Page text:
The city hopes to attract more pedestrians and bikers to the area when a Cuyahoga Valley Scenic Railroad depot opens on Merriman Road in 2023. The station is planned for 1762 Merriman Rd., between Happy Tails Thrift Shop and Valley Mart.
But business owners worry that lack of walkability will stop potential customers from reaching them.
“We’re all excited about that and think that’ll be a good attraction,” says Michael Meeker, owner of Big Tree Fitness at 1698 Merriman Rd. “Let’s say a family wants to go to Quarter Up to play pinball, or a couple wants to grab a drink. Until they put in crosswalks and meaningful, thought-through changes, it’s nearly impossible for them to do it.”
“I know there’s a lot of residents that are calling to preserve the valley and don’t want to see changes, but I think we can make changes to where bringing more tourism in and bringing more residents will force the city to address things like the lack of sidewalks, which will benefit us all,” Starr adds. “It’s not a walking neighborhood, but it’d be simple to turn it into a walking neighborhood.”
In addition, residents are asking city officials to reconfigure the layout of roads. Business owners complain that, due to heavy traffic and speeding on Merriman Road, customers are sometimes unable to access their storefronts.
“You’ll see several wrecks a year down here because of that problem,” Meeker says, noting that customers have difficulty accessing his businesses in traffic without turn lanes. “The idea of people being able to access our businesses freely is a nightmare for most of us. It gets to be irritating.”
Segedy says a major part of the master plan will focus on coordinating transportation improvement, not only for streets, but for pedestrians and bikers. Parts of the neighborhood could be rezoned, he says.
Ideally, Segedy would like to see Merriman Valley’s hub of retail and restaurants transform from its current strip mall appearance into an area that looks and functions like a “small, quaint village” similar to Peninsula. That could be done by implementing codes requiring buildings to be constructed closer to the sidewalk and limiting parking or requiring lots behind businesses instead of in front of them.
At the same time, he wants residents to be realistic about the city’s limitations.
“We couldn’t impose or do this all overnight, but we can take a look at development patterns and zoning issues,” Segedy says. “The residents are rightfully so eager for a plan to take place, but local government, we’re still going to have limited ability to dictate what is built and how it’s built. Our zoning codes can limit factories and Walmarts from popping up, but we can’t micromanage every single detail of how something’s built.”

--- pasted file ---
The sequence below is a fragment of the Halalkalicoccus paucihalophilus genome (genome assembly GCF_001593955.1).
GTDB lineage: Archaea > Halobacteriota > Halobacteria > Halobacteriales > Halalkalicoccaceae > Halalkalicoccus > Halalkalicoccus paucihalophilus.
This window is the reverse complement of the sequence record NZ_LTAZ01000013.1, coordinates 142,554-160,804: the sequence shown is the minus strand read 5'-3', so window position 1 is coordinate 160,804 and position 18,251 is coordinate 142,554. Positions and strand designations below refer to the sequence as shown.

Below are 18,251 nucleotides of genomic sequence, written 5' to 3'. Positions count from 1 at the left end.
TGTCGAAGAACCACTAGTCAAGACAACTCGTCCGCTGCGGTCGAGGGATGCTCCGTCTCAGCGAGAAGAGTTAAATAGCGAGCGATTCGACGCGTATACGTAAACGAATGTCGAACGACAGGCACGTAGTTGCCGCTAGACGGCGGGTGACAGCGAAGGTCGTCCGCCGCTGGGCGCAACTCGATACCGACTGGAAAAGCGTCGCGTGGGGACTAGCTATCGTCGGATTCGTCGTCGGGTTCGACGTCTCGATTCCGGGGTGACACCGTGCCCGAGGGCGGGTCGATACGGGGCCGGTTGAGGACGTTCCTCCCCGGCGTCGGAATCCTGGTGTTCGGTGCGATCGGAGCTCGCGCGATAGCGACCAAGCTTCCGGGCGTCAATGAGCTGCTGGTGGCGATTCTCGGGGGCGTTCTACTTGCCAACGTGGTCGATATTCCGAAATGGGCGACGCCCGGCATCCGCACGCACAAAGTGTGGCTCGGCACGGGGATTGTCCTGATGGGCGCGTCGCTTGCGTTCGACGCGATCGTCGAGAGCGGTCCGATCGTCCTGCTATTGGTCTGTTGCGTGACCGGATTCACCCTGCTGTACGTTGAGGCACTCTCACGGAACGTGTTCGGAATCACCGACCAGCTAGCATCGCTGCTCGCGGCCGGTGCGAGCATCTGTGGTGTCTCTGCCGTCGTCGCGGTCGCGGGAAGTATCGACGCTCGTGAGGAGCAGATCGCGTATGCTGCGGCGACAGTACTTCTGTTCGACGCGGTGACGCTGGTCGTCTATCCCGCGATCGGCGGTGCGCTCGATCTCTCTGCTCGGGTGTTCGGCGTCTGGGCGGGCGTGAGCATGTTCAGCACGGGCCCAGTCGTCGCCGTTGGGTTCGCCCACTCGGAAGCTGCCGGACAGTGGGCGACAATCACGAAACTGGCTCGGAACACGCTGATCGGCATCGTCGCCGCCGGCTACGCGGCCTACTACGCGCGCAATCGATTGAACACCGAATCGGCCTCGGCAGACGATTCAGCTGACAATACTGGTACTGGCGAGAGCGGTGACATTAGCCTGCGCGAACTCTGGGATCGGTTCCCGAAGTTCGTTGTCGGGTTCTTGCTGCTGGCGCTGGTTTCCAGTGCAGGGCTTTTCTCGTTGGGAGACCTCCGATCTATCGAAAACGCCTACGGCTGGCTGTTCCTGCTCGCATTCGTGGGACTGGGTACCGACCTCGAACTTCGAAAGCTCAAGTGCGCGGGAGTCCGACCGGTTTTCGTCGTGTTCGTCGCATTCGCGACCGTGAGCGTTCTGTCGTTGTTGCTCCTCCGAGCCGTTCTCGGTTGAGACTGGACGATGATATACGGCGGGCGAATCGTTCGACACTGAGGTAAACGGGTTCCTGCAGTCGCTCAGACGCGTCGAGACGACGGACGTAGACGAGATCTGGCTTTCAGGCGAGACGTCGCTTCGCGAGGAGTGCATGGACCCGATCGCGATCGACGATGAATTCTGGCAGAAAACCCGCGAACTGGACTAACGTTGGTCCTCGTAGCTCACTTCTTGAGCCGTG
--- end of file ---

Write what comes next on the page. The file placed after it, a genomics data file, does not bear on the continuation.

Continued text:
Residents envision a “recreational economy” for the area
If not residential development, what would Akronites like to see happen to land in the Valley?
A simple answer some give is: Nothing.
“We need a master plan, but I would prefer no development. We’ve maxed out. We’ve peaked in the valley,” says Jodie Grasgreen, a member of Preserve the Valley. “We really have to realize that the environment is not an extra amenity. It’s something we need to cherish and preserve.”
Others think the land can attract tourists, and that future development can be catered to that goal.
“The city of Akron deems us a recreation destination, and yet our recreation is being taken away with these developments,” says Karen Zampelli, president of Merriman Valley Neighborhood Association, about recent housing developments on closed golf courses and undeveloped land. “We should focus on drawing people to this area for tourism and activate existing structures within the city to accommodate those tourists.”
Many residents The Devil Strip spoke to believe with proper zoning for outdoor recreational activists, the neighborhood could enjoy an economic boost. Suggestions included canoe liveries, fishing depots, mountain biking trails, white water rafting and more.
The seeds of that desired recreational economy are already blooming in the area. Between its close proximity to the national park, the 101-mile Towpath, Sand Run Metro Park, Hampton Hills Metro Park and businesses such as Second Sole and Blimp City Bike and Hike, the valley is already a destination for local runners, hikers and bikers.
“Once the final dam at Gorge [Metro Park] is removed from the Cuyahoga River, the entire river will be connected from Merriman Valley through Downtown Cuyahoga Falls,” says Andrew Holland, a Cuyahoga Falls resident. “Imagine how unique it will be to have those opportunities here, and bringing in those tourists will help businesses not only in the valley but across both our cities.”
All residents and business owners say they expect to be included in the planning process and implementation as the plan progresses.
“There’s a lot to be done. We should take our time and follow the master planning process,” Malik says. “Everyone needs to be heard here: residents, conservationists, developers, planners, and more. It needs to be a participatory process. This is a really unique area with people who all have a vision for the identity of the valley.”
Abbey Marshall covers economic development for The Devil Strip via Report for America. Reach her at firstname.lastname@example.org.